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Catcher eager to put ordeal in past

ADJUSTING: The Marlins’ Hanley Ramirez takes ground balls at third base, his new position after spending his career at short.

Associated Press

ADJUSTING: The Marlins’ Hanley Ramirez takes ground balls at third base, his new position after spending his career at short.

VIERA — Three months have passed since Wilson Ramos' budding baseball career was interrupted by a gunpoint kidnapping in his native Venezuela.

Yet there the catcher was Tuesday, smiling and laughing alongside his Nationals teammates during their first full workout for pitchers and catchers.

his ordeal, Ramos, 24, was emotional and candid in talking about the harrowing two days he was held in the Venezuelan mountains before being freed by a bullet-filled rescue.

Now as he prepares for his second full season in Washington, Ramos said he has put it behind him and wants to only talk about baseball going forward.

"I feel like I'm living again," Ramos said. "I've got a new life. Everybody in my family is happy with me. My family before was a little separated, and now everybody's together. So that's good for me and my family. I'm happy for that and I will play hard for my family and my team."

Last season Ramos became the Nationals' primary catcher, appearing in 113 games. In line to be the opening day starter in 2012, he decided to go home to Venezuela to play winter ball.

Before he could play his first game, Ramos was seized outside his parents' home one night and driven away by his abductors. It was the first known kidnapping of a major-leaguer in Venezuela.

HANLEY AT THIRD: Marlins All-Star shortstop Hanley Ramirez worked out at third base for the first time, fielding practice grounders and sending the strongest signal yet that he's willing to make the change.

When Ramirez came off the field, he was asked if he's okay with the switch. "I never said I'm not going to do it," he said. "I'm positive mentally. I feel great."

Miami signed All-Star shortstop Jose Reyes to a $106 million, six-year deal in December.

MANNY'S NEW GIG: Manny Ramirez is expected to join the Athletics at their spring facility on Friday. Ramirez, 39, played five games with the Rays last season before retiring rather than face a 100-game drug suspension. "I'm feeling really good, mostly on a spiritual level. I'm very confident with the shape I'm in heading to spring training," Ramirez said during an interview on Dominican radio.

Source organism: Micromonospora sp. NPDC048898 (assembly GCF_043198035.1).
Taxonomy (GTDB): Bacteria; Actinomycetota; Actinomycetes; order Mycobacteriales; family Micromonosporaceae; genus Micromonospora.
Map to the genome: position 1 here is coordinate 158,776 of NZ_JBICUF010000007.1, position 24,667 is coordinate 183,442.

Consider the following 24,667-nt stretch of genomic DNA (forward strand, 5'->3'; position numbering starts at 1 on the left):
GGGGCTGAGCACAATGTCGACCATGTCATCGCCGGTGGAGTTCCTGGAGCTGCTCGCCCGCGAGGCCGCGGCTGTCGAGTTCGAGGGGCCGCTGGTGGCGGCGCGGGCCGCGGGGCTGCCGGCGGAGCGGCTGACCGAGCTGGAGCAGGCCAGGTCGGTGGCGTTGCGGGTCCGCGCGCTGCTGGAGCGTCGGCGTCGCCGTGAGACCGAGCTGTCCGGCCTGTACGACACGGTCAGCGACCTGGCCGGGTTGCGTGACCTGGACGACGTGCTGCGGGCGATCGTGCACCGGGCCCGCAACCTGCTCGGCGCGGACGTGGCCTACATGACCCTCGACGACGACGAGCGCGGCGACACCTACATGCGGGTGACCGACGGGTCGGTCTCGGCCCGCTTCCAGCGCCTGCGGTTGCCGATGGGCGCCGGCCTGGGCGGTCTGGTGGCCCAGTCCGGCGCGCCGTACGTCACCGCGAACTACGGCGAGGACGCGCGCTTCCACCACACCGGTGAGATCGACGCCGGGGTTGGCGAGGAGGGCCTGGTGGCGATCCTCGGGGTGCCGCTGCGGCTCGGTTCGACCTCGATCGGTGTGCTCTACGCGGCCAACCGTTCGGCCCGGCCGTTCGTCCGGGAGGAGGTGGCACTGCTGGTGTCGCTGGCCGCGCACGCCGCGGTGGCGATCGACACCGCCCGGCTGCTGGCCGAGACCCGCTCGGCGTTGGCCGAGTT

ROTATION TRANSITION: Aroldis Chapman will be tested as a starter this spring by the Reds. The left-hander, 24, has a 3.27 ERA in 69 relief appearances over the past two seasons.

ICHIRO MOVED DOWN: Mariners manager Eric Wedge said he will begin the season having third baseman Chone Figgins bat leadoff and rightfielder Ichiro Suzuki third. It would be the first time that Suzuki, 38, an 11-year veteran, has not batted leadoff on a regular basis.

EPSTEIN COMPENSATION: The Cubs sent right-handed reliever Chris Carpenter and a player to be named to the Red Sox for a player to be named, settling a four-month dispute over what Boston should get as compensation when general manager Theo Epstein left for Chicago.

GIANTS: Right-hander Tim Lincecum didn't throw because of lower back soreness and is considered day-to-day.

INDIANS: Infielder Cristian Guzman took a physical and said he will sign a minor-league deal.

METS: Left-hander Johan Santana, who missed all of last season after 2010 shoulder surgery, reported no problems after throwing a bullpen session.

NATIONALS: First-base prospect Chris Marrero tore his hamstring playing in the Dominican Republic and is expected to miss at least the first half of the season.

ROCKIES: Triple-A left-hander Joseph Torres was suspended for 50 games under baseball's minor-league drug program.

Catcher eager to put ordeal in past 02/21/12 [Last modified: Tuesday, February 21, 2012 10:36pm]
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